So anytime a company does a pivot a RIF, make sure you sit down with your employees and have that clarity on what the exchange is. It reminds me of a friend's, there's an episode and maybe this is dating myself for like Gen Z that is watching this. But hopefully, I think there's gonna be a good millennial Gen X audience that will know this. Ross and Rachel like, there was that moment where he was like, I thought we were on a break. And the point was he you know, there was a lack of understanding of, are we in a committed relationship still, where we are only with each other? Or are we not? So the employees and the managers neither should ever have a moment where they go, I thought we were on a break. Everyone should know what is expected and have a conversation when expectations change.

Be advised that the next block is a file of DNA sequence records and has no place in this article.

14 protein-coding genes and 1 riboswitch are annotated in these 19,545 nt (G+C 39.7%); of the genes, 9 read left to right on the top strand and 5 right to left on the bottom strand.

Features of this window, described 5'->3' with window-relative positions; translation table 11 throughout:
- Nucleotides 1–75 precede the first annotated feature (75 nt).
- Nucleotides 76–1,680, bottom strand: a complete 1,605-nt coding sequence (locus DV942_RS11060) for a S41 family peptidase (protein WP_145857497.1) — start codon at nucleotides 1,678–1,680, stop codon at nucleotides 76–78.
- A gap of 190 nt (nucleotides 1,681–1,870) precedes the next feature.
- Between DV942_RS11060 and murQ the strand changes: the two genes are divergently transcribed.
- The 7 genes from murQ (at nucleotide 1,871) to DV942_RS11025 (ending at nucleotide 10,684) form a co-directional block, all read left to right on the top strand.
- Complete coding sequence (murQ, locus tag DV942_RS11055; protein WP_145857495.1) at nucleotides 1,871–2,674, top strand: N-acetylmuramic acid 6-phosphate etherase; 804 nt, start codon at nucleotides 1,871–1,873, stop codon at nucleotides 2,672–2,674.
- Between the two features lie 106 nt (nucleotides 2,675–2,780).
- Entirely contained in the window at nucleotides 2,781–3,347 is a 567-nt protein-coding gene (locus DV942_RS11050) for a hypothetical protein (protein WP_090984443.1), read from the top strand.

James Mackey  16:24  
Yeah, that's, it's, you're right. And I think sometimes companies might feel like they're moving way too fast, or I think people tend to make assumptions, right? And I think it's maybe at first not that noticeable. But there continues to be a bigger separation in terms of what people might have in terms of expectations, where it's not aligned. And so it might start as very small things, but over a period of three to six months or a year,  it can really start to impact an organization. So yeah, I think it's very important for there to be clearly defined outcomes that people are expected to reach. And that, you know, it needs to go to a management level so I mean, everybody at every stage of the organization should have clearly defined success metrics. And I think that a lot of the time that gets blurred. The other thing I'll say is that I don't think rules should be opened like it without a clear performance expectations outline.